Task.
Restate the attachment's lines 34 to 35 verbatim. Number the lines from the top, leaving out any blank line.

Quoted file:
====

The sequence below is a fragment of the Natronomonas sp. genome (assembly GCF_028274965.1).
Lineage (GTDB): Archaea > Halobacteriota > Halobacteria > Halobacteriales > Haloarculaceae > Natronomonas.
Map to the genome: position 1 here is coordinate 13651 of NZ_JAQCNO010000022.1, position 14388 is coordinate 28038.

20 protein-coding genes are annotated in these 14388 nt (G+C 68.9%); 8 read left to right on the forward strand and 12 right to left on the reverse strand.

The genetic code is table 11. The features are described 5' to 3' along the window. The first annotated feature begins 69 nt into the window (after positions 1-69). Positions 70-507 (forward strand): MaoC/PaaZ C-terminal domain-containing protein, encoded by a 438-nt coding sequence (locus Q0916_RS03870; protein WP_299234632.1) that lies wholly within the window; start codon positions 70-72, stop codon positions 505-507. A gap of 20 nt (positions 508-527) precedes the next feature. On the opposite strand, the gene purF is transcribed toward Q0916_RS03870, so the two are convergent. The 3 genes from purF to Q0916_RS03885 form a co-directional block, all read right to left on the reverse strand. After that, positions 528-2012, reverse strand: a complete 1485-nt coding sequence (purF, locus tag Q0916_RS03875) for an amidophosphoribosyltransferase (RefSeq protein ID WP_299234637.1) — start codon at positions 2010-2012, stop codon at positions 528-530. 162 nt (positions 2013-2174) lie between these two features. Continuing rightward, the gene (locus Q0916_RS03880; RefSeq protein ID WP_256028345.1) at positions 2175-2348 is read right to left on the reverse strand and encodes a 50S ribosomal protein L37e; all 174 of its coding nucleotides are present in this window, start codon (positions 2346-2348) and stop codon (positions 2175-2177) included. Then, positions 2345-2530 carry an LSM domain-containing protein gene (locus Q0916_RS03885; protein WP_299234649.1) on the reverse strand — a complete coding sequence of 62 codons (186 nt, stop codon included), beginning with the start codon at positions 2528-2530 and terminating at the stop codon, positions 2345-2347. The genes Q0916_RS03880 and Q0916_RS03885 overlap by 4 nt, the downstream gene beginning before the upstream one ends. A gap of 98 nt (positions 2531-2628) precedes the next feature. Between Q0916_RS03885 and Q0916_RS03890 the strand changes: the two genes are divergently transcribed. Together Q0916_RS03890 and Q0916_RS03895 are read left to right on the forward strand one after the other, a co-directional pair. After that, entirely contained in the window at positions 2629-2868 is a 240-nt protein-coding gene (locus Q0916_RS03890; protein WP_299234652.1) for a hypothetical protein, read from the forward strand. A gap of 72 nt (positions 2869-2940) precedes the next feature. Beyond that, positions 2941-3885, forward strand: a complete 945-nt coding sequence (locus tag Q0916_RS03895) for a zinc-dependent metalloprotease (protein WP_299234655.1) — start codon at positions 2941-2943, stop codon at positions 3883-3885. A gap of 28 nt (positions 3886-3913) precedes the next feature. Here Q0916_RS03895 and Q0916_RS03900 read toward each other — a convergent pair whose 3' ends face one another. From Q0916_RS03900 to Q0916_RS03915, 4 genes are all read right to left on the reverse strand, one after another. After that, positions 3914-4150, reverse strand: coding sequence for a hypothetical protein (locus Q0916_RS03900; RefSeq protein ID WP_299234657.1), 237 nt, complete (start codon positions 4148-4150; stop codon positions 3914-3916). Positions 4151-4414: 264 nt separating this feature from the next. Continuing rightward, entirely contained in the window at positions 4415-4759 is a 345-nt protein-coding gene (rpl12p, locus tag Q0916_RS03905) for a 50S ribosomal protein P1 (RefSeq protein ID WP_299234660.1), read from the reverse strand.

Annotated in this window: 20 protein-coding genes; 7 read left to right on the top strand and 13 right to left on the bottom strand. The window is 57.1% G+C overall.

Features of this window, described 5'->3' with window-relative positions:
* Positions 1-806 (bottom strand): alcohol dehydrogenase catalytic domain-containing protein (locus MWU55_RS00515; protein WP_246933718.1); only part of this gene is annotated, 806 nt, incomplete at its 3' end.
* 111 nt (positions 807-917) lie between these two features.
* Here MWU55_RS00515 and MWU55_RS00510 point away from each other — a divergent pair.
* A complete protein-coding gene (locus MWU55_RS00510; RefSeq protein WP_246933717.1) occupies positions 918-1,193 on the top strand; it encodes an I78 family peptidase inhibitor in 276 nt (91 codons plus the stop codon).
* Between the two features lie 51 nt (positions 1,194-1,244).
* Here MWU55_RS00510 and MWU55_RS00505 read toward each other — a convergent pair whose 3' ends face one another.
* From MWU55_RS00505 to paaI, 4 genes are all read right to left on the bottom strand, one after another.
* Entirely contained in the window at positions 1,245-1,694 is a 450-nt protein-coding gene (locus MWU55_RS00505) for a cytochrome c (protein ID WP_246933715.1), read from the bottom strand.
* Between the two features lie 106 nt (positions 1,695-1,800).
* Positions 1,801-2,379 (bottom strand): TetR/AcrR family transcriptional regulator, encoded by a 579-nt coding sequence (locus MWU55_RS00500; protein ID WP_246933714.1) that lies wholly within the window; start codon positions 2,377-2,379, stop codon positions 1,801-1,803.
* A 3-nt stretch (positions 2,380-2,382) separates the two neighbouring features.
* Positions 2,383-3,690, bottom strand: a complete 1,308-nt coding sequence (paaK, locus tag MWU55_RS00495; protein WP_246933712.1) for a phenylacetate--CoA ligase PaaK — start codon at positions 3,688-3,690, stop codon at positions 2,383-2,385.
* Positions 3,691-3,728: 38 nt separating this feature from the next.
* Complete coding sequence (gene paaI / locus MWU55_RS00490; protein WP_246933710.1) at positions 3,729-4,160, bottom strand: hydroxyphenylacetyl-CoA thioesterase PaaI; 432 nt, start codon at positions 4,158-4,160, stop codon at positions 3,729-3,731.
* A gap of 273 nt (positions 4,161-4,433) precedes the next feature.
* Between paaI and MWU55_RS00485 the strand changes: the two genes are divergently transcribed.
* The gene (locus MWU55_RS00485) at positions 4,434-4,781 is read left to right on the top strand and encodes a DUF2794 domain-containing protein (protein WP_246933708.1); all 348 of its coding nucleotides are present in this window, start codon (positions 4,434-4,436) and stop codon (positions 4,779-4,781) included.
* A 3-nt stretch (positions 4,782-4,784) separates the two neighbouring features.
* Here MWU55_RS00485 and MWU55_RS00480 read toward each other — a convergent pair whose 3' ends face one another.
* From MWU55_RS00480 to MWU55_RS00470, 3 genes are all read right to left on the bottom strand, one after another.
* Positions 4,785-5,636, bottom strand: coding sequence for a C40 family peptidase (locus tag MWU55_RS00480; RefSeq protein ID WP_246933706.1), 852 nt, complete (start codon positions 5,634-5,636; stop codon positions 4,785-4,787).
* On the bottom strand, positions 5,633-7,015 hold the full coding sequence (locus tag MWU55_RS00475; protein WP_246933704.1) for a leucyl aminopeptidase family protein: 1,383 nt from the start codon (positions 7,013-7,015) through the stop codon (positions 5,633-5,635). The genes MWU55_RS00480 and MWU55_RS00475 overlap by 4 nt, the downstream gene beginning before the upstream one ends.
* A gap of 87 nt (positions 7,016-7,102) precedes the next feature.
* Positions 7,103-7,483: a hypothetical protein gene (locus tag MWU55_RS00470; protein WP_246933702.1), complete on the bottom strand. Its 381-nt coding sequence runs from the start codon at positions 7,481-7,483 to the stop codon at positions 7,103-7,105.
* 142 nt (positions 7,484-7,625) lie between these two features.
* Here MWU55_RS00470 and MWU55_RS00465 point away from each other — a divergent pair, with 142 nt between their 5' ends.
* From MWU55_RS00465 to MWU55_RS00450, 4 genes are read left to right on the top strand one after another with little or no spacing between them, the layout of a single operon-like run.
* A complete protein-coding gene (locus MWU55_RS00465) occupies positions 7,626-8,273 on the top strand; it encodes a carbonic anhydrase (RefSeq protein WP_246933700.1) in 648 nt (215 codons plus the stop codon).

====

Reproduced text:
* From MWU55_RS00465 to MWU55_RS00450, 4 genes are read left to right on the top strand one after another with little or no spacing between them, the layout of a single operon-like run.
* A complete protein-coding gene (locus MWU55_RS00465) occupies positions 7,626-8,273 on the top strand; it encodes a carbonic anhydrase (RefSeq protein WP_246933700.1) in 648 nt (215 codons plus the stop codon).